The Riskalyze Report: Advisors Bailing on Commodity Funds

At the request of so many investment advisors, my friends at Riskalyze share the big trends in the assets going into and coming out of advisor portfolios every week. The underlying data is aggregated from hundreds of thousands of client accounts across the $44 billion and counting that advisors manage on the Riskalyze platform*. I hope we can uncover interesting trends for you each week…


July 12 -July 19th

Winners (advisor flows TO these investments increased substantially):
  1. Utilities (XLU)
  2. First Eagle Global (SGIIX)
  3. Doubleline Opportunistic Income (DBL)

Losers (advisor flows FROM these investments increased substantially):

  1. Commodity (DJP)
  2. Small Caps (VBR)
  3. Financials (XLF)


Josh here – the bloom is certainly off the rose in terms of advisor-driven portfolios with heavy allocations to commodities. The entire commodity complex has been crashing all year, with gold and oil – two of the heaviest components – leading the way lower.

In the aught’s decade, commodity exposure delivered returns above and beyond the zero percent you earned in the S&P 500. Product sponsors took this as their cue to create a slew of ETFs and ETNs that would give advisors a way to diversify simply without the need for managed future hedge funds or the actual futures contracts themselves. It was fun for awhile, until the supercycle peaked and China stopped building a city the size of Chicago every week. Since then, it’s been one bludgeoning after another – even the ag commodities have turned into a black hole of capital losses. Oh, the dollar trading at 12 year highs as literally nothing else in the world can be trusted as “safe” probably isn’t helping either.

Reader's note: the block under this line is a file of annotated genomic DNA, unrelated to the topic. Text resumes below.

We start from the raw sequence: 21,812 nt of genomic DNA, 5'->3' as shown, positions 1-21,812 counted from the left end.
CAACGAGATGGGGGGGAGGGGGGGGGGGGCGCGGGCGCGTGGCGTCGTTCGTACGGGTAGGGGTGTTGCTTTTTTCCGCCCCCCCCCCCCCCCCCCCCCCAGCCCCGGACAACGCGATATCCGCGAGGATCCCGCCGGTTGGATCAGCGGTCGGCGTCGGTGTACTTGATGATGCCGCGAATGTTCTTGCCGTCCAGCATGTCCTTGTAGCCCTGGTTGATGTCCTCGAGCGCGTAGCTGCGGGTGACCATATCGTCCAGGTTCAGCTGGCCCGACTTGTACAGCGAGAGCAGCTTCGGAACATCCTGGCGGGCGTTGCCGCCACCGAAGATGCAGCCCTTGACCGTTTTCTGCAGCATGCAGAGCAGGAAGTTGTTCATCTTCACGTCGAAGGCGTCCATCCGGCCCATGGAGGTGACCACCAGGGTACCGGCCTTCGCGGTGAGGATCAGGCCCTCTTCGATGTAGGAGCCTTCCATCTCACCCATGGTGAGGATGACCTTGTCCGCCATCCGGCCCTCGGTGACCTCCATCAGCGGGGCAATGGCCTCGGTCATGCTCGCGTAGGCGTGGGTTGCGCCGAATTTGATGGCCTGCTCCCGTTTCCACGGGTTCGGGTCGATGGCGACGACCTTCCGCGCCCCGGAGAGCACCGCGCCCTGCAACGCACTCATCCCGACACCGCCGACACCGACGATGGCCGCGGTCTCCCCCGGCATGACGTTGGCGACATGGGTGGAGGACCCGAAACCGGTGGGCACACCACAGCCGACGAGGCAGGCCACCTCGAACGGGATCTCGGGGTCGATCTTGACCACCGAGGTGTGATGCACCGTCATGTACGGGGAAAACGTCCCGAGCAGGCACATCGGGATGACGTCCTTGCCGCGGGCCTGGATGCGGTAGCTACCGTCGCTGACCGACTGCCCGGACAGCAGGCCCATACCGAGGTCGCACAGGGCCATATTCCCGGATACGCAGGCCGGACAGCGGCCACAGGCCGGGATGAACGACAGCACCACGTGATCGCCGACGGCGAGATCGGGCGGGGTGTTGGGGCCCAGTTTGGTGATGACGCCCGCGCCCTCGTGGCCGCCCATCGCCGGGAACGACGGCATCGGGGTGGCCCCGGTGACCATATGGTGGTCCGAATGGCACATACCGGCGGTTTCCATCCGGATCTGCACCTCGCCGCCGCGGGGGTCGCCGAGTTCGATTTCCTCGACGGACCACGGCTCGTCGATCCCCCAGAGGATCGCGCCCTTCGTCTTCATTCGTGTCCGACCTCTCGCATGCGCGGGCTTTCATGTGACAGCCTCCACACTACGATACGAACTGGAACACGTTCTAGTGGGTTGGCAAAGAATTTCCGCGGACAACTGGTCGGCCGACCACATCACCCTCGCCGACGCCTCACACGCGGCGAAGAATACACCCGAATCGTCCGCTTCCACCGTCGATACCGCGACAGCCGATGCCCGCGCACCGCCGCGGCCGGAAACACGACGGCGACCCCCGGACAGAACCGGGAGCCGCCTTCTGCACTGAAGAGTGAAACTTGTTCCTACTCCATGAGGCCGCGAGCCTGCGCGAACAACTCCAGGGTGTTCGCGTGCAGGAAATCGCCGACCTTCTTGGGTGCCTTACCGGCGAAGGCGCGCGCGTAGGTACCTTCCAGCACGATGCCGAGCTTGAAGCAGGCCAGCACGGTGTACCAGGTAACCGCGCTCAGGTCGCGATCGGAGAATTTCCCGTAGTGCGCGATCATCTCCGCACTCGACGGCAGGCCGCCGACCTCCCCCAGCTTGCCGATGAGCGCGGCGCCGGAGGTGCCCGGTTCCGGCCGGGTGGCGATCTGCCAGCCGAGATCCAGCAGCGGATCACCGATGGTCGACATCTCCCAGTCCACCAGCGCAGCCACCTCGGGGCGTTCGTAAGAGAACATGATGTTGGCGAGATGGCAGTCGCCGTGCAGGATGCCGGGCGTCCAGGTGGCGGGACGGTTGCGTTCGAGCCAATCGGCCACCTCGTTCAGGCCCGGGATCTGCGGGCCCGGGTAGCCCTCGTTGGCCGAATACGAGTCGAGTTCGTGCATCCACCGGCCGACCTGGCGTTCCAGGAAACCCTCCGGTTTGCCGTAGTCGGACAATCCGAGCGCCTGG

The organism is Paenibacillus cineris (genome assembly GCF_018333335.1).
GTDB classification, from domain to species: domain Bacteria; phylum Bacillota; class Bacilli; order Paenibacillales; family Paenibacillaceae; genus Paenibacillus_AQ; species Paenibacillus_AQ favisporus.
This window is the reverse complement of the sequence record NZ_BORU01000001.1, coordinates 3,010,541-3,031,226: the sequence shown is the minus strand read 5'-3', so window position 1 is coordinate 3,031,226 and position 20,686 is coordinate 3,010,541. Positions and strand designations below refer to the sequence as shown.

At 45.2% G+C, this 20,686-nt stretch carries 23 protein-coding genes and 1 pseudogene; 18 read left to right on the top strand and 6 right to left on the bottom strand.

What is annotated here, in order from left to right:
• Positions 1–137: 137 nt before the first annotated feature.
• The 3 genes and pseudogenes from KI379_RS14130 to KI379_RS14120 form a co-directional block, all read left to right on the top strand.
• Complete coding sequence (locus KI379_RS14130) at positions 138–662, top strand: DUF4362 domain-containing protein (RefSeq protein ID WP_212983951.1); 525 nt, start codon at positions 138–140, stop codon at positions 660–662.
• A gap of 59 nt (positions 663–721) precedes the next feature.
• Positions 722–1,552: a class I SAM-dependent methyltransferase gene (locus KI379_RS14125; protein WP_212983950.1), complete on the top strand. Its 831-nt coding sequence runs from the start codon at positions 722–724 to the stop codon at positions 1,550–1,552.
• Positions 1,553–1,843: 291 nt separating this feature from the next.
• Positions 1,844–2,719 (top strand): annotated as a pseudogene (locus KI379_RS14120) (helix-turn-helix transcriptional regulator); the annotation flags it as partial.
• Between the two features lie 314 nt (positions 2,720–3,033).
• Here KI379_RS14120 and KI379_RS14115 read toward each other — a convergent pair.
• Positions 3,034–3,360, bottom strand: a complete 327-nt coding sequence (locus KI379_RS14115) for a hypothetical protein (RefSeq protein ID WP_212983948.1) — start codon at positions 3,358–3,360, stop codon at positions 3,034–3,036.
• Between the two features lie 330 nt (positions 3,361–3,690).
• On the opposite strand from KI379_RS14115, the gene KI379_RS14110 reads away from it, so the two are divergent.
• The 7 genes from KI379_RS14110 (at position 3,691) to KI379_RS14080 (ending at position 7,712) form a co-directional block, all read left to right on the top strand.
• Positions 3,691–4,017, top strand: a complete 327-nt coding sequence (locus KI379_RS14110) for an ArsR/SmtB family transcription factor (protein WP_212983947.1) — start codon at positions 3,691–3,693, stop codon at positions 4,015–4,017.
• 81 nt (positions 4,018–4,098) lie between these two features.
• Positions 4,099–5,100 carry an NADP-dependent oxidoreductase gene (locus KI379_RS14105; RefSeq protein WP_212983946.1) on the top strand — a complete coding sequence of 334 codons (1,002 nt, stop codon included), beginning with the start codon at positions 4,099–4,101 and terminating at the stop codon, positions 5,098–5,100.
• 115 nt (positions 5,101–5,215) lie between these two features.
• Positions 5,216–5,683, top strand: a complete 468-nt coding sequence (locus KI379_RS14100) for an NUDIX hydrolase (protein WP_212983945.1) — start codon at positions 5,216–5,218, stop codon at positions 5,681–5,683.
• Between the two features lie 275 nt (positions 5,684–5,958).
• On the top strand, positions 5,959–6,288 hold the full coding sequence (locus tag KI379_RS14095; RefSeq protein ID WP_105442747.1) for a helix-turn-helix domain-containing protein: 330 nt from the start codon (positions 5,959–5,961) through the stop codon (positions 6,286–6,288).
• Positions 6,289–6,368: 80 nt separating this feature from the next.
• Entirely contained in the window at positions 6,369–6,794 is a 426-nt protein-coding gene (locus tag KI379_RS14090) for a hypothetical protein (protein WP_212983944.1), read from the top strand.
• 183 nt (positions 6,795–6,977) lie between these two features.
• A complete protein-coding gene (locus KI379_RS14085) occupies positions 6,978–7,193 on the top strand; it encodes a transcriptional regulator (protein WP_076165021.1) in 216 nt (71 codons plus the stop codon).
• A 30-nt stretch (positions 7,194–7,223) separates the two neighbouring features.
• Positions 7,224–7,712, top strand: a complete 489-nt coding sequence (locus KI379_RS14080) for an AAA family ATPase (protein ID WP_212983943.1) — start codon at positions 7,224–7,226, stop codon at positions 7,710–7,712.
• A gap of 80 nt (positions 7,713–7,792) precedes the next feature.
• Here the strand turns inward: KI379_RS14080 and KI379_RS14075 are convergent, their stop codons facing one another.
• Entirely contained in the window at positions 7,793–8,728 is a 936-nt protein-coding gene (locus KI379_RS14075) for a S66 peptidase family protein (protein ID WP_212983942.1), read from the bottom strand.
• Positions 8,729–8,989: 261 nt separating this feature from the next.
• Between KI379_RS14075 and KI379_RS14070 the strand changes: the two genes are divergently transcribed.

Advisors may be re-thinking the commodity exposure they dutifully added to their client portfolios from 2008-2012. And they’re doing some selling in the meantime. Are they driving while looking into the rearview mirror? Is now the time to be recommitting to “hard assets”?

Check it out today!

*(to state the obvious, Riskalyze does not share client sensitive data with me or use animals in testing).

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